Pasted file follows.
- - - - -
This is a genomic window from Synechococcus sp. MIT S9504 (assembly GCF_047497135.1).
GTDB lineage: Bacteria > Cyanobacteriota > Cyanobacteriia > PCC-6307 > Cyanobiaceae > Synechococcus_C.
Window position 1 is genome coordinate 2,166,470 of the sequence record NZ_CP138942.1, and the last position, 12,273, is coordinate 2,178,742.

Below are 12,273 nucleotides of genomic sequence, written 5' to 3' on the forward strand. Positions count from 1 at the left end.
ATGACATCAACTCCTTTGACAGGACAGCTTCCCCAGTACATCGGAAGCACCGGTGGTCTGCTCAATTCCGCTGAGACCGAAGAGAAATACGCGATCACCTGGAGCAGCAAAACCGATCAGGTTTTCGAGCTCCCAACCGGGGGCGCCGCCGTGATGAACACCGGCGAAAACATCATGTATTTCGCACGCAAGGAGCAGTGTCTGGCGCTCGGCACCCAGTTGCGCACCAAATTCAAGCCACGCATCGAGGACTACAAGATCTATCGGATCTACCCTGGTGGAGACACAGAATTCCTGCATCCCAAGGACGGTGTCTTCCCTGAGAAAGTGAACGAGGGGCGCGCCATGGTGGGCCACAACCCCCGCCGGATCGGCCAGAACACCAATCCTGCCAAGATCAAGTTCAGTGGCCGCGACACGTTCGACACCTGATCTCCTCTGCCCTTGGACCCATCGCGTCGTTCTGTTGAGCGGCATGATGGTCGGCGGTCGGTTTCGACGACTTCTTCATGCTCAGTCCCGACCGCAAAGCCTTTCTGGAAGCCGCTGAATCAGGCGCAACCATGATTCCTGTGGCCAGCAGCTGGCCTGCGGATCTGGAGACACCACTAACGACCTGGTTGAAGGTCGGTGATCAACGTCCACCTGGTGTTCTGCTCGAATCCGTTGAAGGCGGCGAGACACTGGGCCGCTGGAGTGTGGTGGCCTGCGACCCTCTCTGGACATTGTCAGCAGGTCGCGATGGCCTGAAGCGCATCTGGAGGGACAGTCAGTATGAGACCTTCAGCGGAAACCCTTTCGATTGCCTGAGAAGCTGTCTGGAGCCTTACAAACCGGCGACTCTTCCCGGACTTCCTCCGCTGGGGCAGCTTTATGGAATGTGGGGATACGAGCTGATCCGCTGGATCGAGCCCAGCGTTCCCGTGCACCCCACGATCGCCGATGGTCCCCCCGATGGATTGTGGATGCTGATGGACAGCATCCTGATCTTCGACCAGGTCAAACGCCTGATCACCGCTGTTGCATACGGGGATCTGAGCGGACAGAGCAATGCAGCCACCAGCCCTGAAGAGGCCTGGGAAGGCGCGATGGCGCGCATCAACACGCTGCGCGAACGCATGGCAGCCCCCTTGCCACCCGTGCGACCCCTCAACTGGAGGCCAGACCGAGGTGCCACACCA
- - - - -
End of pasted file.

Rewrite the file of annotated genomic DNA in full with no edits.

This is a genomic window from Synechococcus sp. MIT S9504 (assembly GCF_047497135.1).
GTDB lineage: Bacteria > Cyanobacteriota > Cyanobacteriia > PCC-6307 > Cyanobiaceae > Synechococcus_C.
Window position 1 is genome coordinate 2,166,470 of the sequence record NZ_CP138942.1, and the last position, 12,273, is coordinate 2,178,742.

Below are 12,273 nucleotides of genomic sequence, written 5' to 3' on the forward strand. Positions count from 1 at the left end.
ATGACATCAACTCCTTTGACAGGACAGCTTCCCCAGTACATCGGAAGCACCGGTGGTCTGCTCAATTCCGCTGAGACCGAAGAGAAATACGCGATCACCTGGAGCAGCAAAACCGATCAGGTTTTCGAGCTCCCAACCGGGGGCGCCGCCGTGATGAACACCGGCGAAAACATCATGTATTTCGCACGCAAGGAGCAGTGTCTGGCGCTCGGCACCCAGTTGCGCACCAAATTCAAGCCACGCATCGAGGACTACAAGATCTATCGGATCTACCCTGGTGGAGACACAGAATTCCTGCATCCCAAGGACGGTGTCTTCCCTGAGAAAGTGAACGAGGGGCGCGCCATGGTGGGCCACAACCCCCGCCGGATCGGCCAGAACACCAATCCTGCCAAGATCAAGTTCAGTGGCCGCGACACGTTCGACACCTGATCTCCTCTGCCCTTGGACCCATCGCGTCGTTCTGTTGAGCGGCATGATGGTCGGCGGTCGGTTTCGACGACTTCTTCATGCTCAGTCCCGACCGCAAAGCCTTTCTGGAAGCCGCTGAATCAGGCGCAACCATGATTCCTGTGGCCAGCAGCTGGCCTGCGGATCTGGAGACACCACTAACGACCTGGTTGAAGGTCGGTGATCAACGTCCACCTGGTGTTCTGCTCGAATCCGTTGAAGGCGGCGAGACACTGGGCCGCTGGAGTGTGGTGGCCTGCGACCCTCTCTGGACATTGTCAGCAGGTCGCGATGGCCTGAAGCGCATCTGGAGGGACAGTCAGTATGAGACCTTCAGCGGAAACCCTTTCGATTGCCTGAGAAGCTGTCTGGAGCCTTACAAACCGGCGACTCTTCCCGGACTTCCTCCGCTGGGGCAGCTTTATGGAATGTGGGGATACGAGCTGATCCGCTGGATCGAGCCCAGCGTTCCCGTGCACCCCACGATCGCCGATGGTCCCCCCGATGGATTGTGGATGCTGATGGACAGCATCCTGATCTTCGACCAGGTCAAACGCCTGATCACCGCTGTTGCATACGGGGATCTGAGCGGACAGAGCAATGCAGCCACCAGCCCTGAAGAGGCCTGGGAAGGCGCGATGGCGCGCATCAACACGCTGCGCGAACGCATGGCAGCCCCCTTGCCACCCGTGCGACCCCTCAACTGGAGGCCAGACCGAGGTGCCACACCA